This post was updated to reflect a change in private sector compensation.
For the first time in Pennsylvania’s history, the average cost of a state employee exceeds $100,000, according to the Office of Administration. This amounts to $48.11 per hour. For context, private sector compensation reached $33.55 as of September 2017.
Put another way, the average cost of a public employee is 43 percent more than a private sector worker. As the chart below indicates, the explosion in benefits over the last 10 years—an increase of 79 percent—is the primary driver of growing compensation.
Despite a reduction in the state’s workforce of more than 6,300 people, total employee compensation costs have risen by an inflation-adjusted $1.25 billion over the last decade. And costs will likely increase given the contracts Gov. Wolf negotiated with two of his largest campaign contributors in 2016.
Health benefits and pension benefits have been especially costly. In 2008, the state’s contribution for pensions was $1,845 per employee. It’s now an astronomical $15,871.
There’s no doubt the unsustainable growth in public employee compensation is contributing to Pennsylvania’s fiscal challenges. If it’s left unchecked—along with other cost drivers like education, welfare, corrections, and debt service—the commonwealth’s finances will continue to deteriorate.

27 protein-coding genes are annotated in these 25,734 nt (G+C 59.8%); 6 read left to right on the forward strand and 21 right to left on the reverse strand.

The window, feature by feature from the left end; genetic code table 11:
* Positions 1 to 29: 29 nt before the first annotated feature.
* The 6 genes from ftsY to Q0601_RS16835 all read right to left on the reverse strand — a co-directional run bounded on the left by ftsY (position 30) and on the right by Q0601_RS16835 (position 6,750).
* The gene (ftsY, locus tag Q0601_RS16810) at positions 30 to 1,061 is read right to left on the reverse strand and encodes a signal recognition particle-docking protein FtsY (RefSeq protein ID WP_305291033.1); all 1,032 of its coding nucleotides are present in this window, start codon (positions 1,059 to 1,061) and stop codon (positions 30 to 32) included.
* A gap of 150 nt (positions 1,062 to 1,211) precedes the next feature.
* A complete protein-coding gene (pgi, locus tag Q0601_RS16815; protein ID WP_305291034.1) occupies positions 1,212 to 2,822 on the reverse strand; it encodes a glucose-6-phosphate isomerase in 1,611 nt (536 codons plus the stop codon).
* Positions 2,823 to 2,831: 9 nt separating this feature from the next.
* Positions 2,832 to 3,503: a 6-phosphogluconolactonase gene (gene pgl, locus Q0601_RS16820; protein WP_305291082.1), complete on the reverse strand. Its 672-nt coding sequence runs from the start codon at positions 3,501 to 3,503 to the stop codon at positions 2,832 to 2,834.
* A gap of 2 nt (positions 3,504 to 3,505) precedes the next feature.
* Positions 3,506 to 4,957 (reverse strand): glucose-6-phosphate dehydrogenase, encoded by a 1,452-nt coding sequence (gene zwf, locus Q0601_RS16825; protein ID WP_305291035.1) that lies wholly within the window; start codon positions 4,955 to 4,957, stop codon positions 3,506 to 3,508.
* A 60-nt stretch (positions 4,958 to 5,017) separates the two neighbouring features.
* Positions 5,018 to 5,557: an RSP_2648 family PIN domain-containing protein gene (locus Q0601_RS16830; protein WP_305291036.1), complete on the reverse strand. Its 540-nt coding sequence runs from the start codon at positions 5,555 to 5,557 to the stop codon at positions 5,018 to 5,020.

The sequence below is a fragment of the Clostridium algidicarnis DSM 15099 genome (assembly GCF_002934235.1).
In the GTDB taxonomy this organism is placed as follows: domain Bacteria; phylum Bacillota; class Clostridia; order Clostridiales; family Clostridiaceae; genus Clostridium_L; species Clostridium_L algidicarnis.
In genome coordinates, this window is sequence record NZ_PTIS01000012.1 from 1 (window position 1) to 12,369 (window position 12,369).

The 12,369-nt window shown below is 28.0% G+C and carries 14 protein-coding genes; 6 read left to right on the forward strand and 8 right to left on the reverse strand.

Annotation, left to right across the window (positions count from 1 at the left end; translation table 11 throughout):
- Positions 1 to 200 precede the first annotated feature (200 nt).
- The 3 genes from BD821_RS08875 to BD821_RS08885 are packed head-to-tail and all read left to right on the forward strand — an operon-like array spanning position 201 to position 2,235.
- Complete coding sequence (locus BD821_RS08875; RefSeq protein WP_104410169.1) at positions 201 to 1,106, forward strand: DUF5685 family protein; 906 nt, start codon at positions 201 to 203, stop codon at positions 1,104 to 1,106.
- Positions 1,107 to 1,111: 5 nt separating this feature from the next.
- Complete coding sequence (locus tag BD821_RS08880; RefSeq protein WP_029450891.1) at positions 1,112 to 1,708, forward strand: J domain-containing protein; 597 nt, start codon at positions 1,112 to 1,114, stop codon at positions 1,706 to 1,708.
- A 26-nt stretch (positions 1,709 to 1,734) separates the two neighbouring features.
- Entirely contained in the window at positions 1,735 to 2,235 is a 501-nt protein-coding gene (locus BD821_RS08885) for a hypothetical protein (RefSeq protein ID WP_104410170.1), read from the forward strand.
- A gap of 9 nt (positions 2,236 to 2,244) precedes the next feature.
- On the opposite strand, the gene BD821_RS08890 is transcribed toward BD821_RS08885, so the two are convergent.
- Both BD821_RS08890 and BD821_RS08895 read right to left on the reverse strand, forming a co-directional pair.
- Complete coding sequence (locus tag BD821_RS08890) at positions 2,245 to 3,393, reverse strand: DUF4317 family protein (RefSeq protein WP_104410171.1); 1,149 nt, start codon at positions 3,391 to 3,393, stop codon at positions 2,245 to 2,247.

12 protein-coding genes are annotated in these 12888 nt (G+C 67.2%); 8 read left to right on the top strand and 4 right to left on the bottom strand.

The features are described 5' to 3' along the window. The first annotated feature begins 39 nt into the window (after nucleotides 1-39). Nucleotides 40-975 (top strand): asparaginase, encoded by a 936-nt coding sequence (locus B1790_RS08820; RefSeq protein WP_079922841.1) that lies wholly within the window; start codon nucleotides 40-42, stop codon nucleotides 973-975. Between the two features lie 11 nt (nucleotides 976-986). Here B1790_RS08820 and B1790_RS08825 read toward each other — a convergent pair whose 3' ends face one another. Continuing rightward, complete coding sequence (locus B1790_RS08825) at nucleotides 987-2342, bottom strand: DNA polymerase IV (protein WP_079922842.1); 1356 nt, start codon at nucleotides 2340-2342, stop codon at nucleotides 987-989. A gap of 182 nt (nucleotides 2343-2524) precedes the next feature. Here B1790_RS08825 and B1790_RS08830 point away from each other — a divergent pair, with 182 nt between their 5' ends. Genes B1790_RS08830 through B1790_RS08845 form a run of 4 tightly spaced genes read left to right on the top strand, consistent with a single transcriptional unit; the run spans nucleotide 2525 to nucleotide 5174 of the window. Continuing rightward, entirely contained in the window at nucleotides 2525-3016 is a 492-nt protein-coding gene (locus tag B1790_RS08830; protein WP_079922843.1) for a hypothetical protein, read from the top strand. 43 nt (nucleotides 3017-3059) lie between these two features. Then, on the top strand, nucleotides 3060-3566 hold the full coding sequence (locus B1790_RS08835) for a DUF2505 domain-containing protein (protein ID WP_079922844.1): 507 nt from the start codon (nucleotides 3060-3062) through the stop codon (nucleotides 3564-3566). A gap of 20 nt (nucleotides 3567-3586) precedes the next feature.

Restructuring benefits and right-sizing the workforce are both critical to bringing down the state’s payroll costs. Policymakers can accomplish the former by building on the pension reform passed last year and by bringing public employee health benefits in line with those of the private sector.
A management consulting firm, McKinsey & Company, studied the latter issue just last year. They released a report recommending changes to the state's workforce, including reducing the number of positions available and reducing the “span of control” by increasing the number of direct reports under each supervisor.
These reforms—along with limiting the scope of collective bargaining—would help reduce the compensation inequality between public and private employees and protect working people from bearing the costs of a bloated public sector.